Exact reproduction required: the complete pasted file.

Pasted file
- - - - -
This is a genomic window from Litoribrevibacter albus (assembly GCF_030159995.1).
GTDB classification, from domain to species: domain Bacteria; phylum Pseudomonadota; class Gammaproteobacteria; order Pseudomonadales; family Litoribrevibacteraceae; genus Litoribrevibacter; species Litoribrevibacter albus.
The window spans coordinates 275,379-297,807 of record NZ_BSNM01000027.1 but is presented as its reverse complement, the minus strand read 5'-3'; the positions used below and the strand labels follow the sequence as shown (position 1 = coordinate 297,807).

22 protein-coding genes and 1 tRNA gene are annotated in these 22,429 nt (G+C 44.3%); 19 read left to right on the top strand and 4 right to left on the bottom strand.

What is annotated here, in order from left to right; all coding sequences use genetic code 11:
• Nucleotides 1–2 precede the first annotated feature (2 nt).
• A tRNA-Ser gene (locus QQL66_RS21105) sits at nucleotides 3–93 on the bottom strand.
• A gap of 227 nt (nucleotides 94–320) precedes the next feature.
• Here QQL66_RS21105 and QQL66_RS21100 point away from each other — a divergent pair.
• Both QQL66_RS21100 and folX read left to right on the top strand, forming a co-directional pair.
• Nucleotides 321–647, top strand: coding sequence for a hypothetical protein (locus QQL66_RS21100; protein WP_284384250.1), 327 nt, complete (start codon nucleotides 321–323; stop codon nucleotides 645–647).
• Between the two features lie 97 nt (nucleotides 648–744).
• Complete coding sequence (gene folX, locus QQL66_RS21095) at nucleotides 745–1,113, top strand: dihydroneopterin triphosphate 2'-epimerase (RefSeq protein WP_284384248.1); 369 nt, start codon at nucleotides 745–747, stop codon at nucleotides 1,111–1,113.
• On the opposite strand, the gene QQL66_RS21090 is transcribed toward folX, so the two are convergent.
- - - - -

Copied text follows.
This is a genomic window from Litoribrevibacter albus (assembly GCF_030159995.1).
GTDB classification, from domain to species: domain Bacteria; phylum Pseudomonadota; class Gammaproteobacteria; order Pseudomonadales; family Litoribrevibacteraceae; genus Litoribrevibacter; species Litoribrevibacter albus.
The window spans coordinates 275,379-297,807 of record NZ_BSNM01000027.1 but is presented as its reverse complement, the minus strand read 5'-3'; the positions used below and the strand labels follow the sequence as shown (position 1 = coordinate 297,807).

22 protein-coding genes and 1 tRNA gene are annotated in these 22,429 nt (G+C 44.3%); 19 read left to right on the top strand and 4 right to left on the bottom strand.

What is annotated here, in order from left to right; all coding sequences use genetic code 11:
• Nucleotides 1–2 precede the first annotated feature (2 nt).
• A tRNA-Ser gene (locus QQL66_RS21105) sits at nucleotides 3–93 on the bottom strand.
• A gap of 227 nt (nucleotides 94–320) precedes the next feature.
• Here QQL66_RS21105 and QQL66_RS21100 point away from each other — a divergent pair.
• Both QQL66_RS21100 and folX read left to right on the top strand, forming a co-directional pair.
• Nucleotides 321–647, top strand: coding sequence for a hypothetical protein (locus QQL66_RS21100; protein WP_284384250.1), 327 nt, complete (start codon nucleotides 321–323; stop codon nucleotides 645–647).
• Between the two features lie 97 nt (nucleotides 648–744).
• Complete coding sequence (gene folX, locus QQL66_RS21095) at nucleotides 745–1,113, top strand: dihydroneopterin triphosphate 2'-epimerase (RefSeq protein WP_284384248.1); 369 nt, start codon at nucleotides 745–747, stop codon at nucleotides 1,111–1,113.
• On the opposite strand, the gene QQL66_RS21090 is transcribed toward folX, so the two are convergent.